According to PBS News Hour, “High school students’ scores on the ACT college admissions test have dropped to their lowest in more than three decades, showing a lack of student preparedness for college-level coursework, according to the nonprofit organization that administers the test. Scores have been falling for six consecutive years, but the trend accelerated during the COVID-19 pandemic.”
A record number of test takers met none of the ACT’s benchmarks for success. This means their results in English, reading, math and science predict they are unlikely to earn Bs or Cs in entry-level college coursework.
From the New York Times, “For the 1.4 million ACT test-takers in the high school class of 2023, the average composite score on the exam was 19.5 out of 36, the lowest score since 1991, according to the nonprofit. Forty-three percent of students did not meet any of the subject-matter benchmarks, up from 36 percent in 2019.
These test takers were high school freshmen when the coronavirus pandemic interrupted their educations, sending many of them into months of online learning. The achievement declines on the ACT are broadly in line with pandemic-era trends from other national exams.”
However, it’s impossible to interpret the cause of the scores. Major changes have occurred in both college admissions and high school testing practices during that time.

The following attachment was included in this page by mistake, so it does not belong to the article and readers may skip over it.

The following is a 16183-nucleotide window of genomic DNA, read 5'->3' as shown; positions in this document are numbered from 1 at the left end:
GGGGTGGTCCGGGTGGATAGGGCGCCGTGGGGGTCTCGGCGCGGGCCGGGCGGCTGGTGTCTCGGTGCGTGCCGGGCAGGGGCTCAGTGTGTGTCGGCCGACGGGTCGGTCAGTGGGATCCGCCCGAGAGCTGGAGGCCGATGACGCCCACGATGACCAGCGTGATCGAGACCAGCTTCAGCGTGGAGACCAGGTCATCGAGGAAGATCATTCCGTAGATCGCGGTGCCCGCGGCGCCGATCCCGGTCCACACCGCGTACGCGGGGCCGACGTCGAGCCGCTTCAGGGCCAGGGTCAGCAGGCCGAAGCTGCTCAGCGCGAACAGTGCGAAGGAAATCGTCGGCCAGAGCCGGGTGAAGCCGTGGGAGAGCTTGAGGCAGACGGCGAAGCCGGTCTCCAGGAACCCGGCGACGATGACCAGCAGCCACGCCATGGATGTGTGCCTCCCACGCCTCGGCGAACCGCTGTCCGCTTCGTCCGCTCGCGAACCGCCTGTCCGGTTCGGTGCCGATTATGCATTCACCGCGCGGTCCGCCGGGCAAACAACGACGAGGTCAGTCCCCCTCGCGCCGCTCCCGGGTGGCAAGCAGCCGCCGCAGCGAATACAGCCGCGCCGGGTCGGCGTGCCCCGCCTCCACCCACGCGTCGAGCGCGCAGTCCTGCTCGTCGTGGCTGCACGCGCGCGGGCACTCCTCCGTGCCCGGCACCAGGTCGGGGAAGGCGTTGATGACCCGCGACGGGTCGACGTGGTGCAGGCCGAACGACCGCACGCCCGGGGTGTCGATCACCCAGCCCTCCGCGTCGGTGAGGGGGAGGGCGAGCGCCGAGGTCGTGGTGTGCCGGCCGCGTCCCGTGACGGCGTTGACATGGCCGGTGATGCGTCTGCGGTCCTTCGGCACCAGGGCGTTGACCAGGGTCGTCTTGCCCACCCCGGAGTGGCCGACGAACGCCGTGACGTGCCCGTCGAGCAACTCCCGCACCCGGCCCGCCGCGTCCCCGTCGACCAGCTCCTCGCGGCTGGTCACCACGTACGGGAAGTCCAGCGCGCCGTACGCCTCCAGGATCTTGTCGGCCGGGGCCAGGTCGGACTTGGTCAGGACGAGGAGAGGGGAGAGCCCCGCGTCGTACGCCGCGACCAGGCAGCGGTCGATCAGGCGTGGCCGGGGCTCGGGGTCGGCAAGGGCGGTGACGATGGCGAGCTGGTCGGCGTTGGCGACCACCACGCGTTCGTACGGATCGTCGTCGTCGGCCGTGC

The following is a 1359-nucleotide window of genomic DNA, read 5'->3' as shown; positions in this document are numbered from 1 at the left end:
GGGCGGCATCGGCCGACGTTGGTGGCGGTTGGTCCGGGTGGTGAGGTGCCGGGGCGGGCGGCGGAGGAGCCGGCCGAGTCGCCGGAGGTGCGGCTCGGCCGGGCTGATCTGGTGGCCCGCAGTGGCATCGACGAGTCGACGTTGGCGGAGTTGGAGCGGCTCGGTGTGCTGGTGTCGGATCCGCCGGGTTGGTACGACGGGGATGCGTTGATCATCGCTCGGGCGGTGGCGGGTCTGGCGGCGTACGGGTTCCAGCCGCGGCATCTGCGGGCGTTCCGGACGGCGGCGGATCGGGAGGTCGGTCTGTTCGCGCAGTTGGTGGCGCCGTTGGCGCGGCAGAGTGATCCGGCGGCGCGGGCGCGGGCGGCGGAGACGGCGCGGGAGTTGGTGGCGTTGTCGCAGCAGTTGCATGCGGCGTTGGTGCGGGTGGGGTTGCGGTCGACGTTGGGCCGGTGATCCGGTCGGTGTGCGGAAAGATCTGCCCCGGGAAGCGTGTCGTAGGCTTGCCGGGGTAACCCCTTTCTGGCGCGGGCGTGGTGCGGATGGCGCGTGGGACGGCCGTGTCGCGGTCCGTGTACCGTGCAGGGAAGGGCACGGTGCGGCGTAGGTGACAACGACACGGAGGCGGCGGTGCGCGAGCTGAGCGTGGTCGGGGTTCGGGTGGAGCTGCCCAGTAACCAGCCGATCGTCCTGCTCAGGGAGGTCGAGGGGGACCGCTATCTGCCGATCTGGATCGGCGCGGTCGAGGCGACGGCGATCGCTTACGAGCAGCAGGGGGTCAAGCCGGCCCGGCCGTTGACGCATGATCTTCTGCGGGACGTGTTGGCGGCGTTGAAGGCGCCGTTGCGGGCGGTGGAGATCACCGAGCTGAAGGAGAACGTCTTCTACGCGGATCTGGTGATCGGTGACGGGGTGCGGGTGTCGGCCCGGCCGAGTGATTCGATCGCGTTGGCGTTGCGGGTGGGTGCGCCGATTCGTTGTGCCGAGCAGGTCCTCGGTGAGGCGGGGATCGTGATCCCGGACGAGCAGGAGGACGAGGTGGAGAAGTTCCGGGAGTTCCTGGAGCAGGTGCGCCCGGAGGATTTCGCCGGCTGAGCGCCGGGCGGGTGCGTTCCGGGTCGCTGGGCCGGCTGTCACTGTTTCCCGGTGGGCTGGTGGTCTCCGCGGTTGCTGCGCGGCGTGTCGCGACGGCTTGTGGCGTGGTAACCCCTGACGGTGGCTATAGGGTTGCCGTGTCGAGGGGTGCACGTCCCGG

Just 43 percent of college applicants submitted SAT or ACT scores last year, according to a report from Common App, down from 74 percent before the pandemic. That change has been driven by colleges embracing test-optional admissions policies, in part because of concerns that the exams are unfair to low-income students.
At the same time, ACT grew its business with state education systems, according to data from the nonprofit, meaning that, in the high school class of 2023, about 748,000 students took the test during the school day, for free, up from 590,000 students in the class of 2021.”
Regardless, the year over year declines in the test scores remain troubling. ACT CEO Janet Godwin acknowledged in a statement, “The hard truth is that we are not doing enough to ensure that graduates are truly ready for postsecondary success in college and career.”
Schools must address the impacts of the pandemic on learning loss in a holistic way. Additionally, programs that support college and career readiness and allow for multiple pathways to a diploma must be a priority to ensure success for all students.